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Radiological Case of the Month

Vladimir M. Berginer, MD; Julia Berginer, MD; Jacob Bar-Ziv, MD; Lionel W. Young, MD
Am J Dis Child. 1982;136(6):551-552. doi:10.1001/archpedi.1982.03970420075017.
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A 14-year-old mentally retarded girl (average mental age, 5 years) attended a special school. Her parents were healthy and were first-degree cousins. She had developed more slowly than normal and had started to talk at the age of two years. Her walking was never steady. She suffered repeatedly from febrile convulsions until the age of 11 years. She had cataracts in both eyes that were removed when she was 7 years old.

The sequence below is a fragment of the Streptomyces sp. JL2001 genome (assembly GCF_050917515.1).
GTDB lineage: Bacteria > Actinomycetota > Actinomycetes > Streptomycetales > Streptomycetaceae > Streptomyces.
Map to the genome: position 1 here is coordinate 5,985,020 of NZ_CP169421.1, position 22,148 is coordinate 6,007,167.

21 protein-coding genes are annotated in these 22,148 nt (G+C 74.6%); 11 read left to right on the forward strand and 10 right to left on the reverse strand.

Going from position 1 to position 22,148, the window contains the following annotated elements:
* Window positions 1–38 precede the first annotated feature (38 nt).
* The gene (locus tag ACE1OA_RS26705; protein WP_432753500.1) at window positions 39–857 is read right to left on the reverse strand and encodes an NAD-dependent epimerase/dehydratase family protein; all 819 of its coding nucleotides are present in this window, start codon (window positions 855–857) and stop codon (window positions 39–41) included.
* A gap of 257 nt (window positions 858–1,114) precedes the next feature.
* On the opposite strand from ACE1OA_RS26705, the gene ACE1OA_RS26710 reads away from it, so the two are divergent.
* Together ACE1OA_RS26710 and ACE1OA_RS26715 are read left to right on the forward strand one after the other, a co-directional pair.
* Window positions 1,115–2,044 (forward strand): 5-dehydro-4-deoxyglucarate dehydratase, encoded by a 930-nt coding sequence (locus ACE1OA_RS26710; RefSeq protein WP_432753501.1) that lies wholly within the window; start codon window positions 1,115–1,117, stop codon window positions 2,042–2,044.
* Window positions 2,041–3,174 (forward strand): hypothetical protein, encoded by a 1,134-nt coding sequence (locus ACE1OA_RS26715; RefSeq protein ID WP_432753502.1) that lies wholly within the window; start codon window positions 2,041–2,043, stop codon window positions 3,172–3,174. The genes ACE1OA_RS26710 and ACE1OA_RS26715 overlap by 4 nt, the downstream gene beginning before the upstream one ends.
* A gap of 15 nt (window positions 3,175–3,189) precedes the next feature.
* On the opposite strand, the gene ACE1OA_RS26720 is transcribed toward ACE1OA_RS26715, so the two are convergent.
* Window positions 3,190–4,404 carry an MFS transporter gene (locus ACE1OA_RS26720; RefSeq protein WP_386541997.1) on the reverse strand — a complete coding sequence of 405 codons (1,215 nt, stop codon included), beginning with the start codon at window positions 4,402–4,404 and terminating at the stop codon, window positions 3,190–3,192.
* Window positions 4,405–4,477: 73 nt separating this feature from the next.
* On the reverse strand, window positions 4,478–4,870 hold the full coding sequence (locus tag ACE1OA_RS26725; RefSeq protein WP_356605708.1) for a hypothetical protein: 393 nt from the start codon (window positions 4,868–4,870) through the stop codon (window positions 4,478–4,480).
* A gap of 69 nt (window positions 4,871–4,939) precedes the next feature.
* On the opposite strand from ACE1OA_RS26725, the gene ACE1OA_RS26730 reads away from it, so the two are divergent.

Her face was elongated with the mouth kept slightly open, but her tongue was normal in size. Her cranial nerves were normal. Her limbs were hypotrophic and hypotonic and her tendon reflexes were exaggerated. The Achilles tendons at each of her heels were enlarged, and bilateral pes cavus was noted. There was mild ataxia with unstable gait and stance. Dysarthria was present. Her sensory function was normal. Blood counts and liver function test results were normal, as were


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